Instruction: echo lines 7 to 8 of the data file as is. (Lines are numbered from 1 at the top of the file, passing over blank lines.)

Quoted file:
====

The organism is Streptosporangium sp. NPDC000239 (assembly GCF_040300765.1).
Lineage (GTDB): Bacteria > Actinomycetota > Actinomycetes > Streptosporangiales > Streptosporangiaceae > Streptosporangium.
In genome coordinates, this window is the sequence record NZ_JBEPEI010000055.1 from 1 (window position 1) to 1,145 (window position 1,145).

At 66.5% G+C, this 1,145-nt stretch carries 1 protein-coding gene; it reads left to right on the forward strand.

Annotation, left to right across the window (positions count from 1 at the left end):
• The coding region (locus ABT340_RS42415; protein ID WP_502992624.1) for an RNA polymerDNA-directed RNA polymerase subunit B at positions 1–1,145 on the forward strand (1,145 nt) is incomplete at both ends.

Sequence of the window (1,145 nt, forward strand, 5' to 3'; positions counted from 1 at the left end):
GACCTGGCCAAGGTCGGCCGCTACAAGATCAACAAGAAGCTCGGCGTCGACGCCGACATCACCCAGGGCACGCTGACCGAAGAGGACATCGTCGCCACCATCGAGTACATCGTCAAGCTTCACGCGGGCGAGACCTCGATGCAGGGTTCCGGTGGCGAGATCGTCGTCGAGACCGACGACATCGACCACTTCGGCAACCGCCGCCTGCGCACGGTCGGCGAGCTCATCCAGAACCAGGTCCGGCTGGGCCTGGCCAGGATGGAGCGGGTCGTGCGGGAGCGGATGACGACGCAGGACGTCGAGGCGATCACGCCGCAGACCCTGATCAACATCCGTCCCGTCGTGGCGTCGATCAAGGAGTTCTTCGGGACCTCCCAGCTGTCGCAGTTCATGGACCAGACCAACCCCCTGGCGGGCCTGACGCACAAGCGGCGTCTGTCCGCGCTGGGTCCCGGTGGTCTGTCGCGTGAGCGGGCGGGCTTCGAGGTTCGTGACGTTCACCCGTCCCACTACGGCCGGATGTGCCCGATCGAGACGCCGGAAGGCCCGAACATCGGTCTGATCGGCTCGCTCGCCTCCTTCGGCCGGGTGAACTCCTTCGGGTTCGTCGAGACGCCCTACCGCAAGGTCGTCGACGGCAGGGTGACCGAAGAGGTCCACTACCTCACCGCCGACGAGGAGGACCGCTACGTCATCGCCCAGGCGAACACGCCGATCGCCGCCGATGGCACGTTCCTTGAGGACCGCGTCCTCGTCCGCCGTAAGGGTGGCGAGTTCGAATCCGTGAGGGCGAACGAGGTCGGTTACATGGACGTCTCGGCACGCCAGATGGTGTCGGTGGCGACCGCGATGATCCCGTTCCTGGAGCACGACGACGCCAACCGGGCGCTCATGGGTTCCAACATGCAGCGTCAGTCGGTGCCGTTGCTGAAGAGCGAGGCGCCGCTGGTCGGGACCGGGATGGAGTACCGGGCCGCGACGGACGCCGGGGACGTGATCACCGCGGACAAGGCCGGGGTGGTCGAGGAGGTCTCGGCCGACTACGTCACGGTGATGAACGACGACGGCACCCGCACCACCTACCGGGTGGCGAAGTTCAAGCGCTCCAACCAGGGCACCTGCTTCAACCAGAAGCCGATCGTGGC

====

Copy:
Sequence of the window (1,145 nt, forward strand, 5' to 3'; positions counted from 1 at the left end):
GACCTGGCCAAGGTCGGCCGCTACAAGATCAACAAGAAGCTCGGCGTCGACGCCGACATCACCCAGGGCACGCTGACCGAAGAGGACATCGTCGCCACCATCGAGTACATCGTCAAGCTTCACGCGGGCGAGACCTCGATGCAGGGTTCCGGTGGCGAGATCGTCGTCGAGACCGACGACATCGACCACTTCGGCAACCGCCGCCTGCGCACGGTCGGCGAGCTCATCCAGAACCAGGTCCGGCTGGGCCTGGCCAGGATGGAGCGGGTCGTGCGGGAGCGGATGACGACGCAGGACGTCGAGGCGATCACGCCGCAGACCCTGATCAACATCCGTCCCGTCGTGGCGTCGATCAAGGAGTTCTTCGGGACCTCCCAGCTGTCGCAGTTCATGGACCAGACCAACCCCCTGGCGGGCCTGACGCACAAGCGGCGTCTGTCCGCGCTGGGTCCCGGTGGTCTGTCGCGTGAGCGGGCGGGCTTCGAGGTTCGTGACGTTCACCCGTCCCACTACGGCCGGATGTGCCCGATCGAGACGCCGGAAGGCCCGAACATCGGTCTGATCGGCTCGCTCGCCTCCTTCGGCCGGGTGAACTCCTTCGGGTTCGTCGAGACGCCCTACCGCAAGGTCGTCGACGGCAGGGTGACCGAAGAGGTCCACTACCTCACCGCCGACGAGGAGGACCGCTACGTCATCGCCCAGGCGAACACGCCGATCGCCGCCGATGGCACGTTCCTTGAGGACCGCGTCCTCGTCCGCCGTAAGGGTGGCGAGTTCGAATCCGTGAGGGCGAACGAGGTCGGTTACATGGACGTCTCGGCACGCCAGATGGTGTCGGTGGCGACCGCGATGATCCCGTTCCTGGAGCACGACGACGCCAACCGGGCGCTCATGGGTTCCAACATGCAGCGTCAGTCGGTGCCGTTGCTGAAGAGCGAGGCGCCGCTGGTCGGGACCGGGATGGAGTACCGGGCCGCGACGGACGCCGGGGACGTGATCACCGCGGACAAGGCCGGGGTGGTCGAGGAGGTCTCGGCCGACTACGTCACGGTGATGAACGACGACGGCACCCGCACCACCTACCGGGTGGCGAAGTTCAAGCGCTCCAACCAGGGCACCTGCTTCAACCAGAAGCCGATCGTGGC